• Pseudohyperkalemia
  • Intra- to Extracellular Shifting of Potassium
  • Inadequate Excretion
    • Meds (ACE, ARBs, K+ sparing diuretics)
  • Hyporeninemic Hypoaldosteronism
  • Renal Resistance to Mineralocorticoids
  • Advanced Renal Insufficiency
  • Primary Adrenal Insufficiency

42

EKG w/ Serum K+ of 6 mmol/L

  • Peaked T Waves
  • Flattened P Waves
  • Increased PR Interval

43

EKG w/ Serum K+ of 7 mmol/L

  • Widened QRS

44

EKG w/ Serum K+ of >10 mmol/L

  • Idioventricular Rhythm
  • Sine wave formation
  • VF ...arrest

45

EKG w/ Serum K+ of 9 mmol/L

  • Deep S Waves
  • Merging S and T Waves

46

Treatment of Hyperkalemia

  • Avoid meds that lead to K retaining
    • ACEI
    • ARBs
    • Spironolactone
    • K and Mg Supps
  • Avoid High K Foods
  • Protect heart from cardiac toxicity of hyperkalemia
    • Calcium Chloride 4ml infused over 2-3 minutes
    • Calcium Gluconate 10ml of 10% solution infused over 2-3 min
    • Patient should be on cardiac monitor during
  • Reduce plasma level of K
    • 10 Units of IV Regular Insulin immediately followed by 50 ml of 50% Dextrose Solution
    • Use of Beta Agonist (Albuterol) along w/ Insulin and Glucose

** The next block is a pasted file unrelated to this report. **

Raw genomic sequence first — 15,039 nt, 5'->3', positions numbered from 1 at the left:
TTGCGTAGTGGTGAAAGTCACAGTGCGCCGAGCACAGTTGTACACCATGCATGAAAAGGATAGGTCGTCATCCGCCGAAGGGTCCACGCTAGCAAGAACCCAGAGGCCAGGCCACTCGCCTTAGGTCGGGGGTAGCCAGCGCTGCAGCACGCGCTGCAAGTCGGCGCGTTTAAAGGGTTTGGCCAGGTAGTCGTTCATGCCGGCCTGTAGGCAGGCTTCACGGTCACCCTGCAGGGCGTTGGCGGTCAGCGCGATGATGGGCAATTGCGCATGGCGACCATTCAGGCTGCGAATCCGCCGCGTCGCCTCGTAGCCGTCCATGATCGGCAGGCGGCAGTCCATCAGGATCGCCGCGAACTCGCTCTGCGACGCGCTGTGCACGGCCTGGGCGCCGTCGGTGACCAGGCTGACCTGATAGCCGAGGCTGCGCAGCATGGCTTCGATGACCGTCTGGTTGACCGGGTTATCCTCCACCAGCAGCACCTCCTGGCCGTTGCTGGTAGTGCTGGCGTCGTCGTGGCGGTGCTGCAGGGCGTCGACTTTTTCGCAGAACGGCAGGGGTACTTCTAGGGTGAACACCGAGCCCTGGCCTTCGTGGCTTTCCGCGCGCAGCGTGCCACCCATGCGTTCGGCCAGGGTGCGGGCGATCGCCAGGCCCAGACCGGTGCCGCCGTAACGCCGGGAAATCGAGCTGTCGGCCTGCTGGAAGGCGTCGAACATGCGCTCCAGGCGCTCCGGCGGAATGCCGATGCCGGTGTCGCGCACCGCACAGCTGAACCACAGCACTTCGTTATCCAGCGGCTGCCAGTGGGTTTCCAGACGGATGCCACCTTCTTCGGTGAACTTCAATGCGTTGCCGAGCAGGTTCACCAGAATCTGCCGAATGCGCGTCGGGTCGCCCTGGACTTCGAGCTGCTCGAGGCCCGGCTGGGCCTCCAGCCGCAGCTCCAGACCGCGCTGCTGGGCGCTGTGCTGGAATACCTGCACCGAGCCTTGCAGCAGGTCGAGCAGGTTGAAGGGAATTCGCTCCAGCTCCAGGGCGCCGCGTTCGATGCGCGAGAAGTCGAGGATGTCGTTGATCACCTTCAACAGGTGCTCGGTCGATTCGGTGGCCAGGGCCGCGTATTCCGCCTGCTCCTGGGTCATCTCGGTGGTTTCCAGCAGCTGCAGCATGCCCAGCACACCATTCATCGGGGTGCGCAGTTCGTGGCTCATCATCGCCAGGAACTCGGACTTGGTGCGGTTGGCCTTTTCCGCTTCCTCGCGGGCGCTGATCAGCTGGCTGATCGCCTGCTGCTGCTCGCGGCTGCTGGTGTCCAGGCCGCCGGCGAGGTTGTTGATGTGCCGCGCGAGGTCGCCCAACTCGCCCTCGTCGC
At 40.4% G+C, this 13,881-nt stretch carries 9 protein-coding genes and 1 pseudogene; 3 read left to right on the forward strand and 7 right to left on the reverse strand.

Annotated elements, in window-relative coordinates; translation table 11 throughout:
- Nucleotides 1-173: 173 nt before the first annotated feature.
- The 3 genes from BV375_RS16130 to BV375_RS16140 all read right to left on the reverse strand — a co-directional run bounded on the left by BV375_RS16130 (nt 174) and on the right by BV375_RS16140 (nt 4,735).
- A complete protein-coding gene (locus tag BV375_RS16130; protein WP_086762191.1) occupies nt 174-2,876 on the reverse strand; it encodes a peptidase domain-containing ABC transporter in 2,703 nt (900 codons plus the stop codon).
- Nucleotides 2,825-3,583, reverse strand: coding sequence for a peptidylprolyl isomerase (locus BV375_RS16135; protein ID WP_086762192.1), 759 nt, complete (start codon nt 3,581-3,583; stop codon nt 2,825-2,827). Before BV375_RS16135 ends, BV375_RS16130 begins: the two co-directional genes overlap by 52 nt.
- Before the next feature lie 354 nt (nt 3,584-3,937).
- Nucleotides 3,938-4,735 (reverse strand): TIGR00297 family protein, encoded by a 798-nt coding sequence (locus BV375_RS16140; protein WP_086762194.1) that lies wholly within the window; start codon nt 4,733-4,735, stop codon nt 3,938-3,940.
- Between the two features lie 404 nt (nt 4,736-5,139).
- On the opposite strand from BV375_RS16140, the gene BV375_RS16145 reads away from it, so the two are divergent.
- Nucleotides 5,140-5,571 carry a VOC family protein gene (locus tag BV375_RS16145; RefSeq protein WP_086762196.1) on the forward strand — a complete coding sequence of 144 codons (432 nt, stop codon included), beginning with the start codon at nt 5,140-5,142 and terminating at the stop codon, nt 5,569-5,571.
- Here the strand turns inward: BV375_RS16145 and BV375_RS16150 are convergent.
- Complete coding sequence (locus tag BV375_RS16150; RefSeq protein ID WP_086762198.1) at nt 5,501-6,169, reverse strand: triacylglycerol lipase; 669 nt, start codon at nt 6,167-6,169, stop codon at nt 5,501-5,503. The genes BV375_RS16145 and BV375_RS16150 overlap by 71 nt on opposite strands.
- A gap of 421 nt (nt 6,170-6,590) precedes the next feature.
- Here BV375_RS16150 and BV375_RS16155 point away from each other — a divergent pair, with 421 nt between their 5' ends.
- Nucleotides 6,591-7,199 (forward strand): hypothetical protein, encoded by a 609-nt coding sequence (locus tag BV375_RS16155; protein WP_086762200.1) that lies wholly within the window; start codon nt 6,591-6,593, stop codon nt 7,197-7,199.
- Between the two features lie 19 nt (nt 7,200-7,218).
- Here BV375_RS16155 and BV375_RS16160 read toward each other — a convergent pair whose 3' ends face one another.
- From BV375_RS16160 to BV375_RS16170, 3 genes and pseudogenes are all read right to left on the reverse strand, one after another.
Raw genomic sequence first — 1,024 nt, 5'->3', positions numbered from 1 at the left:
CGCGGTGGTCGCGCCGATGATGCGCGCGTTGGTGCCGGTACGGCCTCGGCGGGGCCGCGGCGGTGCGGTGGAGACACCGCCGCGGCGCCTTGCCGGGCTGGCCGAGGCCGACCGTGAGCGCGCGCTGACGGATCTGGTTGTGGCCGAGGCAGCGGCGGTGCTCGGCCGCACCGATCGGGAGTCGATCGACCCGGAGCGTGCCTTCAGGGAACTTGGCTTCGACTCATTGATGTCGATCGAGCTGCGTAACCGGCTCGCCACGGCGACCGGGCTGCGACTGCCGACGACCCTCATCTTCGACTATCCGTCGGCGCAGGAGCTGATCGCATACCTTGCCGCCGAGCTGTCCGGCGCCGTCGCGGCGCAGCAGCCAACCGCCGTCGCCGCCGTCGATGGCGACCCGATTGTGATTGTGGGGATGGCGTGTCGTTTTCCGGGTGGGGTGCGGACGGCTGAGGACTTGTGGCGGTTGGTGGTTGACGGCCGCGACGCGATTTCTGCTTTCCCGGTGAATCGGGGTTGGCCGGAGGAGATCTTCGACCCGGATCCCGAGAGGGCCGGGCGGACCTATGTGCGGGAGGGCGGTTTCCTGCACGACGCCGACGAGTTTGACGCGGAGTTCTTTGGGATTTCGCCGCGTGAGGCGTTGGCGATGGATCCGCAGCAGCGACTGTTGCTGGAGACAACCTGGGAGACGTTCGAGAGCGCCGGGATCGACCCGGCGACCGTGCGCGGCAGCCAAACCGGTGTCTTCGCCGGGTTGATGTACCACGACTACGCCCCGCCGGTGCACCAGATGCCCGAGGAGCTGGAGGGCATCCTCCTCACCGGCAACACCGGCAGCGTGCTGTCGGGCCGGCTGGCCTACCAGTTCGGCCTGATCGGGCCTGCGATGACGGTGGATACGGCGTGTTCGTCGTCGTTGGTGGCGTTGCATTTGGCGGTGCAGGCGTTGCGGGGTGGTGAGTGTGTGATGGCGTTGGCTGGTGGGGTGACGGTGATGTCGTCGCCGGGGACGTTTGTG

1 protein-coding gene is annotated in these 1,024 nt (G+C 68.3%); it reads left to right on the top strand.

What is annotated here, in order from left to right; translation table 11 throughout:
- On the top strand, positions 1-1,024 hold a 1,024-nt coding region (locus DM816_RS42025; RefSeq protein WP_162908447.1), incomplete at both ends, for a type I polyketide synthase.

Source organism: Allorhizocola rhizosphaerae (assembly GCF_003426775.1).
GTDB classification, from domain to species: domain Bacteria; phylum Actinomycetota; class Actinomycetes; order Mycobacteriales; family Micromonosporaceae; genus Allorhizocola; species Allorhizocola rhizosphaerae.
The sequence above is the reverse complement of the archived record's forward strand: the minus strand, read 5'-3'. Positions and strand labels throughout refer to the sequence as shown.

• Dose is 10-20 mg Albuterol in 4cc of normal saline nebulized over 10 min
    • IV Bicarb only if hyperkalemia and metabolic acidosis
  • Removal of Potassium
    • Cation Exchange Resins
      • Sodium Polystyrene Sulfonate
    • Diuretics
      • Thiazides
      • Loops
      • Should only be used in euvolemic or hypervolemic patients w/ adequate renal function
    • Hemodialysis
    • Peritoneal Dialysis (Less Effective)

47

Serum K+ <3.5 mmol/L

Hypokalemia

48

Causes of Hypokalemia

  • Pseudo-hypokalemia
  • Decreased Intake
  • Redistribution Into Cells
  • Increased Loss
    • Non-Renal
      • Diarrhea 
      • Sweating
    • Renal
      • Increased Distal Flow and Distal Na Delivery
      • Increased Secretion of Potassium
        • Mineralocorticoid Excess
      • Apparent Mineralocorticoid Excess
      • Distal Delivery of Non-Reabsorbed Anions
        • Vomiting
        • Glue Sniffing
        • PCNs
        • Mg Deficiency

49

Hypokalemic EKG Presentations

  • ST Depression
  • QT Prolongation
  • Development of U Waves
  • Vtach
  • Torsades de Pointes
    • Severe Hypokalemia (<2.5 mmol/L) plus hypomagnasemia